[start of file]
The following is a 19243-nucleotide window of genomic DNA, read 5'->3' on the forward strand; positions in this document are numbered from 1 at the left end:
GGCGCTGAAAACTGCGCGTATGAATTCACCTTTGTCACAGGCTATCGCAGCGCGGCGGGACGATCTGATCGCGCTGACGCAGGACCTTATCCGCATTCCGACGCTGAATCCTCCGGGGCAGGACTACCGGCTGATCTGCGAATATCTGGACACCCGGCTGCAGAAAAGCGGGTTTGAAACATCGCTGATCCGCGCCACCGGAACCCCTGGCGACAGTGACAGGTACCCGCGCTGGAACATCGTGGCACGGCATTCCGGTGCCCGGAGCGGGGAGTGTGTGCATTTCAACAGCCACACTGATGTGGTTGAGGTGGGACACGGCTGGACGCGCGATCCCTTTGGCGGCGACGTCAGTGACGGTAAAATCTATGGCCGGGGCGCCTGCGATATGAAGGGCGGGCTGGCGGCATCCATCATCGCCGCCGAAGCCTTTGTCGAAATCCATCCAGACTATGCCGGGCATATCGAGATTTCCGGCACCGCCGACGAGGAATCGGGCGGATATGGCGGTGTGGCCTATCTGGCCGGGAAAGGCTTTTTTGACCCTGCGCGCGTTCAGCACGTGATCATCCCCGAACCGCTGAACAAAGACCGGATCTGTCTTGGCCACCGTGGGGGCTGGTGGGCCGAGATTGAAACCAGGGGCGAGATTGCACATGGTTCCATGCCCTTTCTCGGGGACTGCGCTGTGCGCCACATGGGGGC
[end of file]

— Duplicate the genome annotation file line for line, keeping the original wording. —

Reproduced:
The following is a 19243-nucleotide window of genomic DNA, read 5'->3' on the forward strand; positions in this document are numbered from 1 at the left end:
GGCGCTGAAAACTGCGCGTATGAATTCACCTTTGTCACAGGCTATCGCAGCGCGGCGGGACGATCTGATCGCGCTGACGCAGGACCTTATCCGCATTCCGACGCTGAATCCTCCGGGGCAGGACTACCGGCTGATCTGCGAATATCTGGACACCCGGCTGCAGAAAAGCGGGTTTGAAACATCGCTGATCCGCGCCACCGGAACCCCTGGCGACAGTGACAGGTACCCGCGCTGGAACATCGTGGCACGGCATTCCGGTGCCCGGAGCGGGGAGTGTGTGCATTTCAACAGCCACACTGATGTGGTTGAGGTGGGACACGGCTGGACGCGCGATCCCTTTGGCGGCGACGTCAGTGACGGTAAAATCTATGGCCGGGGCGCCTGCGATATGAAGGGCGGGCTGGCGGCATCCATCATCGCCGCCGAAGCCTTTGTCGAAATCCATCCAGACTATGCCGGGCATATCGAGATTTCCGGCACCGCCGACGAGGAATCGGGCGGATATGGCGGTGTGGCCTATCTGGCCGGGAAAGGCTTTTTTGACCCTGCGCGCGTTCAGCACGTGATCATCCCCGAACCGCTGAACAAAGACCGGATCTGTCTTGGCCACCGTGGGGGCTGGTGGGCCGAGATTGAAACCAGGGGCGAGATTGCACATGGTTCCATGCCCTTTCTCGGGGACTGCGCTGTGCGCCACATGGGGGC